If you’d asked me a few weeks ago whether Elizabeth Warren would make a good vice presidential candidate for Hillary Clinton, I would have fired off a long list of reasons why putting the Massachusetts senator on the ticket was a bad idea. From a crassly electoral standpoint, she’s a Democratic senator whose vacancy would be filled by her state’s Republican governor, and elevating her to the vice presidency would undermine the Democrats’ chances of retaking the Senate. From a policy standpoint, she’s transformed herself into an influential voice for progressive economic policies from her perch in the Senate, and folding her into a presidential campaign/administration would necessarily subordinate her message and her presence to Hillary’s. Put simply, Warren has been doing great and important work as a senator, so why rock the boat?
Now I’m not so convinced. All those old concerns still apply, of course, but now I think they’re outweighed by the benefits, especially given how the Democratic primary has dragged on and how Donald Trump has behaved since securing the Republican nomination.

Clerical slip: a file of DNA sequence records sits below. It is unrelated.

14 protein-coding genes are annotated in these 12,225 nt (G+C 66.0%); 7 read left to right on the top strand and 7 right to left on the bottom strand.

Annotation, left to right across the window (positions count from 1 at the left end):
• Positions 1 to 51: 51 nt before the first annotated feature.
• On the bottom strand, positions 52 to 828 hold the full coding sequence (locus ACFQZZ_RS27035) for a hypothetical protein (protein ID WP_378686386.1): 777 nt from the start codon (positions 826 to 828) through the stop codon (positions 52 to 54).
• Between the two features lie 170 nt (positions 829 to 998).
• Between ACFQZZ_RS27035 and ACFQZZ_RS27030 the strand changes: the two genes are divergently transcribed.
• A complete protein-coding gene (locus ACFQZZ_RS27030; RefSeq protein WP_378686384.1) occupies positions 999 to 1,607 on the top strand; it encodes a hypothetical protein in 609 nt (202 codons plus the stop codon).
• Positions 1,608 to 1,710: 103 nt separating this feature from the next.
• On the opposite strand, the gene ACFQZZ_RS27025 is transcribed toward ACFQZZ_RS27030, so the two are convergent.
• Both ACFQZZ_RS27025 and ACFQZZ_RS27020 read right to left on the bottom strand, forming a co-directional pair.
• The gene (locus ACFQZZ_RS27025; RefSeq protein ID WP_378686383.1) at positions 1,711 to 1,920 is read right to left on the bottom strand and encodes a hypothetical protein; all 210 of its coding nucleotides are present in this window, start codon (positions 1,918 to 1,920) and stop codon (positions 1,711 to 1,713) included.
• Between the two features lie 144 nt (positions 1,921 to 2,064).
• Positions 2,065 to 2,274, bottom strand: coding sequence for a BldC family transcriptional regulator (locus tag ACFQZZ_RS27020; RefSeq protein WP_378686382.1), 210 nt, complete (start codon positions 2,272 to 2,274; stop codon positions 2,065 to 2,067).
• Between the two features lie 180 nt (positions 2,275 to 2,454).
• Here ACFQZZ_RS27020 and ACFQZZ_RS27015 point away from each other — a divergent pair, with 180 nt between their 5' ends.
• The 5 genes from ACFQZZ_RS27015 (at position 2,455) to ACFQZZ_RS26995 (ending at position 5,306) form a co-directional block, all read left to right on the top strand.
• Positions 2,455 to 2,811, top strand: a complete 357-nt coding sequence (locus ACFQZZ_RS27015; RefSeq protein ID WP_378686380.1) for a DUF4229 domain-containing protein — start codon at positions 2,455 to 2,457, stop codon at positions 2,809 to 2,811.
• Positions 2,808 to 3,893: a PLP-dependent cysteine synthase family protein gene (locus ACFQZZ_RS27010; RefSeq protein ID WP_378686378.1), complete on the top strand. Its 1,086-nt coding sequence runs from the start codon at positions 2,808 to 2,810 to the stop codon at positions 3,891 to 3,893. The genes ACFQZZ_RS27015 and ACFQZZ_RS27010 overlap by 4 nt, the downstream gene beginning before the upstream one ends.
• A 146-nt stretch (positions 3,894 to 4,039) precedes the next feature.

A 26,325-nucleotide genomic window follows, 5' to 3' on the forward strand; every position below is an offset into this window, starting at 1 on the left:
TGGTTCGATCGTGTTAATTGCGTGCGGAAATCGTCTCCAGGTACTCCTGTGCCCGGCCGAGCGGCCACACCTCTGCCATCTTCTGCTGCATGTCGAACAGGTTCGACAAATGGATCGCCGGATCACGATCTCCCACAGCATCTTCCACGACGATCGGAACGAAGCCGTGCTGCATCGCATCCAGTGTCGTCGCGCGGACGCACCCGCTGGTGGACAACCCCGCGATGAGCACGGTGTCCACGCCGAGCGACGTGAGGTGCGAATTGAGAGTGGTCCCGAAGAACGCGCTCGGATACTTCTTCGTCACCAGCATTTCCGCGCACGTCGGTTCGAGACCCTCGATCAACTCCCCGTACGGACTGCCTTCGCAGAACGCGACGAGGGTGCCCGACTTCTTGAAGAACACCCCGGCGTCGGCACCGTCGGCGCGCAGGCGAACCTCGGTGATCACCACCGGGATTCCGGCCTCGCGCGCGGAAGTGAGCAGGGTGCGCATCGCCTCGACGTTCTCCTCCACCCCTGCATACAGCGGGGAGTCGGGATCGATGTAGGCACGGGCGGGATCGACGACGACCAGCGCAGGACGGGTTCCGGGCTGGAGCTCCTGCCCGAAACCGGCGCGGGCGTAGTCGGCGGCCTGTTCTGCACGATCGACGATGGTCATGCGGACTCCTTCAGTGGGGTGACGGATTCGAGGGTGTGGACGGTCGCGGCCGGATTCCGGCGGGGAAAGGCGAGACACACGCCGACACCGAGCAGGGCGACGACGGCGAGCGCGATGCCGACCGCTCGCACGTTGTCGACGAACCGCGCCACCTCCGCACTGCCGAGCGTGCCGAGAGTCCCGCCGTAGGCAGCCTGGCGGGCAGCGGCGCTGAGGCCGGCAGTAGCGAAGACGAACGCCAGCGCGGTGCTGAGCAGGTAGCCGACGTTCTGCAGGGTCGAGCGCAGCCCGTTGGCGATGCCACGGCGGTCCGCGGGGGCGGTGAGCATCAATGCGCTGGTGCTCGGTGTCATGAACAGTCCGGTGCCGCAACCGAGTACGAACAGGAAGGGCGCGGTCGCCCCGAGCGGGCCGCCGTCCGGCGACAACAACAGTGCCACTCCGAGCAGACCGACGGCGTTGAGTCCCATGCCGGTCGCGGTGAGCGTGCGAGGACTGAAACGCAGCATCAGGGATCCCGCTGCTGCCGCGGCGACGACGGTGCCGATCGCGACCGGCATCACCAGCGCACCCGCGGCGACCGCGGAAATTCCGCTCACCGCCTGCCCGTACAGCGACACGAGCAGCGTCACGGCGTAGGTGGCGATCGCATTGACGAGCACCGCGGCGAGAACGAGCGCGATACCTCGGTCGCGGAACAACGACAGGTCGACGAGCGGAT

Bernie Sanders isn’t going down quietly, and nor should he. But the vigorous challenge he put up against Hillary has left some raw feelings and exposed an element of division within the party as the newer generation of Democrats balks at supporting an establishment figure like Clinton. I don’t think Clinton should pick a liberal like Warren to repair rifts with supporters of Bernie Sanders because, generally speaking, I think whatever intraparty injuries do exist will bemended by timeand the threat of a Trump presidency. What Warren does provide, however, is a reason for liberal Democratic voters to be enthusiastic about a Clinton ticket.
As it stands, the party looks to be headed towards unity, but a good deal of that unification seems to be grudging or motivated by partisan loyalty. Polling from the New York Times shows that roughly 40 percent of Democrats who expect to back Clinton in the general election are either doing so with reservations or simply because she’ll be the party’s nominee. Those numbers have been consistent over the past few months. Warren represents a bridge between Clinton and that younger, more activist element of the party that she’ll need to turn out in November. For a lot of voters in both parties, 2016 looks to be shaping up as something of a slog, but Warren would give the ticket energy and she would give disaffected Democrats someone to get excited about.